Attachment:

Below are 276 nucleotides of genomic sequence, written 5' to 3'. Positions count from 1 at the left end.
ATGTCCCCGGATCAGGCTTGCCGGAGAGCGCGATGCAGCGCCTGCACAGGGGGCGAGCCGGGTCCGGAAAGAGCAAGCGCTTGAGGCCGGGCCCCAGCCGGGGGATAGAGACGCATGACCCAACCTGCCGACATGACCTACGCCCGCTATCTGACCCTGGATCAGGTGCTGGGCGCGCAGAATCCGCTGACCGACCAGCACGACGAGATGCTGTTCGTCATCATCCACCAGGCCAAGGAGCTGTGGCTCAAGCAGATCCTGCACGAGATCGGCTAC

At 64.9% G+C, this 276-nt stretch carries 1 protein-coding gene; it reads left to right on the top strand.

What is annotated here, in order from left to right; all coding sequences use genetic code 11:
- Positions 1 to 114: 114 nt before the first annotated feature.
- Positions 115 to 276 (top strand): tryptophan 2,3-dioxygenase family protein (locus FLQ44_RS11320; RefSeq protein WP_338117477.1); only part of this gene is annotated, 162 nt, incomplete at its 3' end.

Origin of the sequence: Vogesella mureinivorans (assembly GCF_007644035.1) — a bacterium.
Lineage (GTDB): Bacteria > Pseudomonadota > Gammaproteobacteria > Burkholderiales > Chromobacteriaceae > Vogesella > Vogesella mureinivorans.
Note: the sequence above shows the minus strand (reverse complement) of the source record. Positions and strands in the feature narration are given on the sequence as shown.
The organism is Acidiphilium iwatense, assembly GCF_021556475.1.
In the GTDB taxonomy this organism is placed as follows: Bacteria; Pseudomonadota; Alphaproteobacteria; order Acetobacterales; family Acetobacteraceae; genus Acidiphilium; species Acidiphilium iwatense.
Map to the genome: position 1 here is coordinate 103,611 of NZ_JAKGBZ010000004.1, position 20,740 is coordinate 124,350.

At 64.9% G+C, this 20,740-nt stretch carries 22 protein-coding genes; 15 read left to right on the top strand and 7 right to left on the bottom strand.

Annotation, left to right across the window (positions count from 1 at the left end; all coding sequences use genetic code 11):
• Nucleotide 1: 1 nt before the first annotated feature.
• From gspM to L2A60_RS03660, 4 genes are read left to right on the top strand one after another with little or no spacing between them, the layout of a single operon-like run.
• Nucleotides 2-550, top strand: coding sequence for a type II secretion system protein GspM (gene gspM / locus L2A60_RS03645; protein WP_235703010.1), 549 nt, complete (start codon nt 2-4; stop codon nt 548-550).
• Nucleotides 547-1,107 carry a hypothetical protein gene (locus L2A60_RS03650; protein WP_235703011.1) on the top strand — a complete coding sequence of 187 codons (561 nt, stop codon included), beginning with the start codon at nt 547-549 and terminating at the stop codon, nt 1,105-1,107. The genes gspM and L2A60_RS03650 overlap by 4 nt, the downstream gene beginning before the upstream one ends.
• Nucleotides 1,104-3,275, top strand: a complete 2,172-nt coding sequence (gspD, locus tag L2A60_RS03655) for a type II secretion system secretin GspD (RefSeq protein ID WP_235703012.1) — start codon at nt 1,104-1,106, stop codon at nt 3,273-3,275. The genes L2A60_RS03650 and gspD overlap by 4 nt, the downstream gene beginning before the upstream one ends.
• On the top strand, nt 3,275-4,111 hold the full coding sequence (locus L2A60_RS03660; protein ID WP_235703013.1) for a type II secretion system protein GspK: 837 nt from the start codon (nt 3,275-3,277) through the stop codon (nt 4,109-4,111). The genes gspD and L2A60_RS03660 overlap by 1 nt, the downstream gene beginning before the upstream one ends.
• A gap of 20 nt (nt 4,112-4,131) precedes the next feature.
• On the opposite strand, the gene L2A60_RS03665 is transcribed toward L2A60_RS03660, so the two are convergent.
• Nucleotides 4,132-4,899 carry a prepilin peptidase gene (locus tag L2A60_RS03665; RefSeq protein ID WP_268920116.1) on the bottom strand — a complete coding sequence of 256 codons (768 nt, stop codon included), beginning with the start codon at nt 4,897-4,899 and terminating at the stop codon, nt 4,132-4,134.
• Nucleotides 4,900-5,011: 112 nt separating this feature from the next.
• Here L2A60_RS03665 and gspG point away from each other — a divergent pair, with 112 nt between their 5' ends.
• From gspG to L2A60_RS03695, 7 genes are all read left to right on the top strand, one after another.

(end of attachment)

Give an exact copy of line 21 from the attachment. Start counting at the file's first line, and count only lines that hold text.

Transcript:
• A gap of 20 nt (nt 4,112-4,131) precedes the next feature.